Health and Medicine

This Is Why Humans Are So Prone To Dying Of Heart Attacks


Ben Taub

Freelance Writer

clockJul 23 2019, 12:04 UTC

Cardiovascular disease is the single biggest killer worldwide. Sketchphoto/Shutterstock

Unlike all other animals, humans have an unfortunate tendency to drop dead from heart attacks that have no apparent cause. According to a new study in the Proceedings of the National Academy of Sciences, this inconvenient ticker malfunction can all be blamed on a single gene, which became deactivated in humans thanks to a mutation that occurred in one of our ancestors, between 2 and 3 million years ago.


Atherosclerosis is a form of cardiovascular disease characterized by the clogging of arteries, and is the leading cause of human death worldwide, accounting for around a third of all fatalities. In many cases, it is brought on by factors such as obesity, hypertension, smoking, and blood cholesterol, although around 15 percent of heart attacks due to atherosclerosis occur with none of these risk factors.

These sudden, unexplained heart attacks are virtually non-existent in all other species, including many of our closest relatives such as chimpanzees. And the reason, it seems, is all down to a single sugar molecule called Neu5Gc that is found on the surface of cells in all animals apart from humans.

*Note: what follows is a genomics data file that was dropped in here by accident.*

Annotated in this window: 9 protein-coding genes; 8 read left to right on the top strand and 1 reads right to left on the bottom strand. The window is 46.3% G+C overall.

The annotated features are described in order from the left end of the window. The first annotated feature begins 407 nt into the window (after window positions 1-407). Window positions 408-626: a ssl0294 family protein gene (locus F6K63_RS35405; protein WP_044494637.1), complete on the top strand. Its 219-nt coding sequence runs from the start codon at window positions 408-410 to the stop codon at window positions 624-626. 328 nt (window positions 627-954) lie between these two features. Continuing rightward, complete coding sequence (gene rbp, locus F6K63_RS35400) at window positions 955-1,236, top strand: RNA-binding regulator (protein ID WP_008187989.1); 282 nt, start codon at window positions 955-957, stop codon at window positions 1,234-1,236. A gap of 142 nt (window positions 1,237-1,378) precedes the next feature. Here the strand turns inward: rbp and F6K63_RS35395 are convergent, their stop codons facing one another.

The gene that codes for Neu5Gc is called CMAH, and appears to have been deactivated in one of our early ancestors several million years ago. One theory is that the elimination of Neu5Gc occurred as an evolutionary response to a particular form of malaria, which attached to the molecule in order to infect apes.

Fast-forward to today, and modern humans remain immune to certain malaria strains that chimps and other apes are susceptible to, yet the results of this latest research bring home just how high a price we are having to pay for our resistance to the disease.


The study authors deactivated the CMAH gene in lab mice, resulting in a deficiency of Neu5Gc. Compared to regular mice, these rodents were found to be 1.9 times more likely to suffer from atherosclerosis.

Things got even worse for the mutant mice when they were put on a diet that was high in red meat, resulting in a 2.4-fold increase in atherosclerosis compared to normal mice. This is because red meat contains high levels of Neu5Gc, which prompts an immune response called xenosialitis, whereby antibodies that are designed to detect and destroy Neu5Gc kick-start a process of inflammation, which appears to carry a heart attack risk.

Overall, these results seem to suggest that eating too much red meat can significantly increase your chances of cardiovascular disease, but that even super fit, non-smoking vegetarians are genetically predisposed to kicking the bucket for no apparent reason.



Health and Medicine
  • mutation,

  • death,

  • cardiovascular disease,

  • heart attack,

  • atherosclerosis